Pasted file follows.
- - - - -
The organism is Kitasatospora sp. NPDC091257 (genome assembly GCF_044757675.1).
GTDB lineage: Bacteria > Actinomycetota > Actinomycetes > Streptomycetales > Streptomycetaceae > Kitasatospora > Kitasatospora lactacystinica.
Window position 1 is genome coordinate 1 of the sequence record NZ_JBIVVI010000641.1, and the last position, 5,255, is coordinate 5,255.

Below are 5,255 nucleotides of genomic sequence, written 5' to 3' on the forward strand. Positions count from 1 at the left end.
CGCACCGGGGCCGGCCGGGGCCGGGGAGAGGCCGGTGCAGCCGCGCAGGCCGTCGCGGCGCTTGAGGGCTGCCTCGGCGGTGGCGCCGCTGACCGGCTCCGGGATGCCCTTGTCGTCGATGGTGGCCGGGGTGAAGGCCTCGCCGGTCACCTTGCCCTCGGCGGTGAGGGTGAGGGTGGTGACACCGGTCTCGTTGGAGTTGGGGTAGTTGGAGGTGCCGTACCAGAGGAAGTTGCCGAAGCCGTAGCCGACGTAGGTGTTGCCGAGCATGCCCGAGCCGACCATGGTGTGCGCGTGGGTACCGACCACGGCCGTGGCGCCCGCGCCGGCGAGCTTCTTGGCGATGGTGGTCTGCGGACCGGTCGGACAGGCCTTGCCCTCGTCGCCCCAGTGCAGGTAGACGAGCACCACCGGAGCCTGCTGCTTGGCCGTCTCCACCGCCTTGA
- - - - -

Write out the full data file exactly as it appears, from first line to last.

The organism is Kitasatospora sp. NPDC091257 (genome assembly GCF_044757675.1).
GTDB lineage: Bacteria > Actinomycetota > Actinomycetes > Streptomycetales > Streptomycetaceae > Kitasatospora > Kitasatospora lactacystinica.
Window position 1 is genome coordinate 1 of the sequence record NZ_JBIVVI010000641.1, and the last position, 5,255, is coordinate 5,255.

Below are 5,255 nucleotides of genomic sequence, written 5' to 3' on the forward strand. Positions count from 1 at the left end.
CGCACCGGGGCCGGCCGGGGCCGGGGAGAGGCCGGTGCAGCCGCGCAGGCCGTCGCGGCGCTTGAGGGCTGCCTCGGCGGTGGCGCCGCTGACCGGCTCCGGGATGCCCTTGTCGTCGATGGTGGCCGGGGTGAAGGCCTCGCCGGTCACCTTGCCCTCGGCGGTGAGGGTGAGGGTGGTGACACCGGTCTCGTTGGAGTTGGGGTAGTTGGAGGTGCCGTACCAGAGGAAGTTGCCGAAGCCGTAGCCGACGTAGGTGTTGCCGAGCATGCCCGAGCCGACCATGGTGTGCGCGTGGGTACCGACCACGGCCGTGGCGCCCGCGCCGGCGAGCTTCTTGGCGATGGTGGTCTGCGGACCGGTCGGACAGGCCTTGCCCTCGTCGCCCCAGTGCAGGTAGACGAGCACCACCGGAGCCTGCTGCTTGGCCGTCTCCACCGCCTTGA